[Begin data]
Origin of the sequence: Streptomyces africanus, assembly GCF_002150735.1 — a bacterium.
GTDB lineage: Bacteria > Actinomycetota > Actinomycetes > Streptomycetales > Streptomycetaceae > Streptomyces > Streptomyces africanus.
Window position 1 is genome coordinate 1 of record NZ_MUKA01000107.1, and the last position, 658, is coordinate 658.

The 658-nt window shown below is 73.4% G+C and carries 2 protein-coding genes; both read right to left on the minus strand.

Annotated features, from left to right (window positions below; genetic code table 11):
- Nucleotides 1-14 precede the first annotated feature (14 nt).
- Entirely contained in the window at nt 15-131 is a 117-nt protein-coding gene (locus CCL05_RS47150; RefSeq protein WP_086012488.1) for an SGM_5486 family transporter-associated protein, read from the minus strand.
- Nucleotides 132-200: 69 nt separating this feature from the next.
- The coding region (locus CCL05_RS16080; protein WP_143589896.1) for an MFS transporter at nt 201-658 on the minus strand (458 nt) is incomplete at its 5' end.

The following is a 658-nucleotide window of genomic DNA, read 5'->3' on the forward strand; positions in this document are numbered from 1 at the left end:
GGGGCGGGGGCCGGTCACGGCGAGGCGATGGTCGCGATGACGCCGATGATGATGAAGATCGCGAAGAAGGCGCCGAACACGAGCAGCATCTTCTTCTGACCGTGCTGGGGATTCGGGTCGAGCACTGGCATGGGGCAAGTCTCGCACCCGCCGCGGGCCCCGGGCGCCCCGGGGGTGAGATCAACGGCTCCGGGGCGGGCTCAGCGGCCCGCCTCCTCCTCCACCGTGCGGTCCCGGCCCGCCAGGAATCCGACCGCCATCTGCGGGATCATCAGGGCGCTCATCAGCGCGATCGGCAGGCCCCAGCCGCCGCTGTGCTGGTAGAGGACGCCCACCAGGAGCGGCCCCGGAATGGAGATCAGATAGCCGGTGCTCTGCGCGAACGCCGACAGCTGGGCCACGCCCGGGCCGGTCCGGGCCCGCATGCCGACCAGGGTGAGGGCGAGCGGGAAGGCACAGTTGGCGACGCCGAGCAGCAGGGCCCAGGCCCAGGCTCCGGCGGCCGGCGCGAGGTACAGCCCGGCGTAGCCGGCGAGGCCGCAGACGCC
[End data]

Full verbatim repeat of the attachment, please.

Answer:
Origin of the sequence: Streptomyces africanus, assembly GCF_002150735.1 — a bacterium.
GTDB lineage: Bacteria > Actinomycetota > Actinomycetes > Streptomycetales > Streptomycetaceae > Streptomyces > Streptomyces africanus.
Window position 1 is genome coordinate 1 of record NZ_MUKA01000107.1, and the last position, 658, is coordinate 658.

The 658-nt window shown below is 73.4% G+C and carries 2 protein-coding genes; both read right to left on the minus strand.

Annotated features, from left to right (window positions below; genetic code table 11):
- Nucleotides 1-14 precede the first annotated feature (14 nt).
- Entirely contained in the window at nt 15-131 is a 117-nt protein-coding gene (locus CCL05_RS47150; RefSeq protein WP_086012488.1) for an SGM_5486 family transporter-associated protein, read from the minus strand.
- Nucleotides 132-200: 69 nt separating this feature from the next.
- The coding region (locus CCL05_RS16080; protein WP_143589896.1) for an MFS transporter at nt 201-658 on the minus strand (458 nt) is incomplete at its 5' end.

The following is a 658-nucleotide window of genomic DNA, read 5'->3' on the forward strand; positions in this document are numbered from 1 at the left end:
GGGGCGGGGGCCGGTCACGGCGAGGCGATGGTCGCGATGACGCCGATGATGATGAAGATCGCGAAGAAGGCGCCGAACACGAGCAGCATCTTCTTCTGACCGTGCTGGGGATTCGGGTCGAGCACTGGCATGGGGCAAGTCTCGCACCCGCCGCGGGCCCCGGGCGCCCCGGGGGTGAGATCAACGGCTCCGGGGCGGGCTCAGCGGCCCGCCTCCTCCTCCACCGTGCGGTCCCGGCCCGCCAGGAATCCGACCGCCATCTGCGGGATCATCAGGGCGCTCATCAGCGCGATCGGCAGGCCCCAGCCGCCGCTGTGCTGGTAGAGGACGCCCACCAGGAGCGGCCCCGGAATGGAGATCAGATAGCCGGTGCTCTGCGCGAACGCCGACAGCTGGGCCACGCCCGGGCCGGTCCGGGCCCGCATGCCGACCAGGGTGAGGGCGAGCGGGAAGGCACAGTTGGCGACGCCGAGCAGCAGGGCCCAGGCCCAGGCTCCGGCGGCCGGCGCGAGGTACAGCCCGGCGTAGCCGGCGAGGCCGCAGACGCC